As of Friday, 216 MPCSD parents, students and constituents have signed an online letter urging the MPCSD board to take a position opposing Measure V.
Jennifer Schindler, a district parent and Menlo Park resident, said the board had the chance to be "role models for our children, not bystanders."
District reading specialist Jacqui Cebrian told the board to rise above the fray and oppose Measure V.
Melissa Cole, a Suburban Park neighborhood resident, questioned why the district is involving itself in issues other than educating children.
"Is it your role to concern yourself about land use and rezoning?" she asked.
Others urged the board to keep its focus on students and not land use planning.
Inception of Measure V
The Flood School site has become a cornerstone of the fight between proponents and opponents of Measure V, despite the bill's citywide effects. There has been heavy debate over a proposal by the Ravenswood City School District to build 90 units of affordable housing for teachers at the vacant campus, which is located in an area zoned for single-family homes and would be directly impacted by the measure. The district is looking to lease the site to develop for staff housing.
Opponents of the Flood site project contend that the district has not explicitly spelled out in its request for proposals that the proposed units would be designated for teachers and staff. The district has stated that they have enough teachers and staff members who want it to fill the units, and that it wouldn't make sense to leave units vacant if they don't fill homes with district staff.
The Ravenswood City School District governing board passed a resolution in early August opposing Measure V.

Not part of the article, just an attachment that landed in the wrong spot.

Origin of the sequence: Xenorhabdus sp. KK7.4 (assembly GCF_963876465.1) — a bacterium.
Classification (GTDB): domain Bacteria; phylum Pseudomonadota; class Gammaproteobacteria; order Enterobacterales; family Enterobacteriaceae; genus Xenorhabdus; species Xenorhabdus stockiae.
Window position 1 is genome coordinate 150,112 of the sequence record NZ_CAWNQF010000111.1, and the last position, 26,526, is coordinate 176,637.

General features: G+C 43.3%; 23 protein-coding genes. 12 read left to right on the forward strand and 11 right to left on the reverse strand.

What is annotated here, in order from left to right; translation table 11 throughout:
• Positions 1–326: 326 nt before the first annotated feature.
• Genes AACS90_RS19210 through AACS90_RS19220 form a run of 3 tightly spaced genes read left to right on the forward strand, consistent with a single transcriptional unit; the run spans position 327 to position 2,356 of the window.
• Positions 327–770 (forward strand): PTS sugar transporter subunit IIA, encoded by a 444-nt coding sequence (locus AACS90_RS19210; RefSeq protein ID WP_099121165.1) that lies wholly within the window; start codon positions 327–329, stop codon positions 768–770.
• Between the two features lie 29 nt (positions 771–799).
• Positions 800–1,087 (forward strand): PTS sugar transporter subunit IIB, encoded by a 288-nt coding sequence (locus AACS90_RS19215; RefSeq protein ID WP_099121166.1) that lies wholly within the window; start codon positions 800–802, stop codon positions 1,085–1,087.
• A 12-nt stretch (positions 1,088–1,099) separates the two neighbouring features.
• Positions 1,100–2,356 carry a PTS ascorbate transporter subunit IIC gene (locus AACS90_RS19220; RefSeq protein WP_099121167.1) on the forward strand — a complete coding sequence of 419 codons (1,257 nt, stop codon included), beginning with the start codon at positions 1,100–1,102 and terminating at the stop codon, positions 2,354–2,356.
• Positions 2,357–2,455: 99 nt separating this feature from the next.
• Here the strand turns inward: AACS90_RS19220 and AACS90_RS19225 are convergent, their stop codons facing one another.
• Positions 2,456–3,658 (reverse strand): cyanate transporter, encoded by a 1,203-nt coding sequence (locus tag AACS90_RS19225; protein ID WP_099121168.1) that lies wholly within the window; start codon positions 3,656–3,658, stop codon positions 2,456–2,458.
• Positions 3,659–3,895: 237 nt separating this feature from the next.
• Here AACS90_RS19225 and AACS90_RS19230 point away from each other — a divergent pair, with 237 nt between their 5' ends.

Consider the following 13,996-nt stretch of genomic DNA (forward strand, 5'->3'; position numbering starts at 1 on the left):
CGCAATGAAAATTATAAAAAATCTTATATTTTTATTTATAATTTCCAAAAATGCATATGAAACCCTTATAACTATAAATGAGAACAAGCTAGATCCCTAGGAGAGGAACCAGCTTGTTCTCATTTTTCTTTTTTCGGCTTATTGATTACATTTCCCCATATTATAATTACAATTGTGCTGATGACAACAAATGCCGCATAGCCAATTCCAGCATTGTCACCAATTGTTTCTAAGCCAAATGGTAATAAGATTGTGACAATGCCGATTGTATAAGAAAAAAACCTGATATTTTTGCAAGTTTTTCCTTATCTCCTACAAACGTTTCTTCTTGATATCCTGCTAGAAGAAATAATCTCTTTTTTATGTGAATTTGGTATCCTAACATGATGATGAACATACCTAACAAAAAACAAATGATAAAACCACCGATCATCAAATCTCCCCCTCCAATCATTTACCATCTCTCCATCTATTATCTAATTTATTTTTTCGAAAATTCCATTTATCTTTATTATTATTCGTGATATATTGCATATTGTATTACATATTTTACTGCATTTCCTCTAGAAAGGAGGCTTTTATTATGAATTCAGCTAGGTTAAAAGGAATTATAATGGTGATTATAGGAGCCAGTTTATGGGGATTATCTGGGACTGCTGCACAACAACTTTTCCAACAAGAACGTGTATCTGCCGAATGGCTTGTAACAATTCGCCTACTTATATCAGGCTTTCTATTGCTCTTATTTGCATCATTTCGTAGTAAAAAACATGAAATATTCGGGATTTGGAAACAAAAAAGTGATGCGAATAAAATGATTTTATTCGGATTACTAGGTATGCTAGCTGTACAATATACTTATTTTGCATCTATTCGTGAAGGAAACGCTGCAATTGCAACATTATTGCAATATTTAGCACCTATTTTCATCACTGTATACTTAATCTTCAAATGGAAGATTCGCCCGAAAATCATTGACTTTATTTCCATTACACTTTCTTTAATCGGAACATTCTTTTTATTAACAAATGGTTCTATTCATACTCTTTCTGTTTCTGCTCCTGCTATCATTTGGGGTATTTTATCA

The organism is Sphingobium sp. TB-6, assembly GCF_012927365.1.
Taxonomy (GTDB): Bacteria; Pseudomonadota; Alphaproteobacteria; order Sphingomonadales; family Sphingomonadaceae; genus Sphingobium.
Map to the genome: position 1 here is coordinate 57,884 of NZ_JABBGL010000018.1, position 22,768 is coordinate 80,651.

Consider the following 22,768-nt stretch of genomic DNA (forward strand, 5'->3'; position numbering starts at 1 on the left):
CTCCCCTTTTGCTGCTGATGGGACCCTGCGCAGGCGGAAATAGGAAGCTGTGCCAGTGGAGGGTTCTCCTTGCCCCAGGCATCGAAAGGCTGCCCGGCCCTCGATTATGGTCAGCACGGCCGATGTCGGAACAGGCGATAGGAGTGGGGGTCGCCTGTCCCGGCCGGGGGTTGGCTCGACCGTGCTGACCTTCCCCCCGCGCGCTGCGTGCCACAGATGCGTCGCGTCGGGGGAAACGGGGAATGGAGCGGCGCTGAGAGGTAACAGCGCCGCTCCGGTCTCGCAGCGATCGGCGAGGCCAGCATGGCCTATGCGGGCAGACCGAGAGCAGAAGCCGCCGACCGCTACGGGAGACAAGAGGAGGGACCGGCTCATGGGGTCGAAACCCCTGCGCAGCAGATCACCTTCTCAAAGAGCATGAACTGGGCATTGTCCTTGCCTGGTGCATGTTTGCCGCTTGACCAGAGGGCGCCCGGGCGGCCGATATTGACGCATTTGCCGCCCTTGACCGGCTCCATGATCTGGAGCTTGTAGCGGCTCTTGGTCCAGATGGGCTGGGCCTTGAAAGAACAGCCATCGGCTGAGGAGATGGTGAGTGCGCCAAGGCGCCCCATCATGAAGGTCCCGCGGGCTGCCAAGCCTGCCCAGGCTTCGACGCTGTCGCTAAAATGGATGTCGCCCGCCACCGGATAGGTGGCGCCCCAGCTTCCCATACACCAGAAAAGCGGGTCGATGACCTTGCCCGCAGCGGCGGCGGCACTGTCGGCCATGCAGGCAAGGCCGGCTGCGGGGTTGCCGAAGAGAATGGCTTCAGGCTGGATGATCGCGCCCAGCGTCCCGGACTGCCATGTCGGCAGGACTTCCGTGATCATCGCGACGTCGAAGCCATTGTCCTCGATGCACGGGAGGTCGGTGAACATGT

"This board believes that this same initiative would run afoul of the district’s anti-racist commitments because, as the impartial analysis of this initiative notes, the initiative would continue 'the same cycle of putting the highest densities and most affordable units in the area of the community that is predominantly lower income, marginalized, and communities of color,' specifically in the Belle Haven neighborhood of Menlo Park," the resolution states.
A recent district survey showed that just one-third of district staff report having a "safe, secure, and affordable housing option" and 43% are considering leaving district employment due to their housing situation.
The Las Lomitas Elementary School District will consider a similar resolution at its Oct. 5 meeting.
At a Wednesday, Sept. 7, Las Lomitas Elementary School District board meeting, trustees Heather Hopkins and Molly Finn expressed strong support for taking a stand against Measure V.
Hopkins said that since the Las Lomitas district falls within Menlo Park, properties in the city that could provide housing for teachers or staffers would be affected by the measure. For example, it could make it much more difficult to develop housing on properties within district boundaries that are zoned for multifamily housing, like St. Bede's Episcopal or St. Denis Catholic churches.
"Our No. 1 resource in this school district is our staff and our number one issue is housing," Hopkins said. "This measure would put another barrier in front of building more multifamily housing. In my mind you can't decouple housing and our housing shortage and what we've heard from our staff. Cost of living is so high staff have to live an hour or more away, oftentimes."
Trustee Gautam Nadella said it feels a little awkward to take a position on what a church could do with its property.
"There's just a lot of uncertainty about what we can actually do to benefit (the housing) problems like providing a material amount of housing," he said.
Hopkins noted that the Ravenswood school board stepped outside of its usual boundaries because they feel this issue is so important.
They directed staff to bring a resolution to the board next month for consideration. Hopkins said that waiting a month gives the community a chance to chime in on if it's something the board should weigh in on.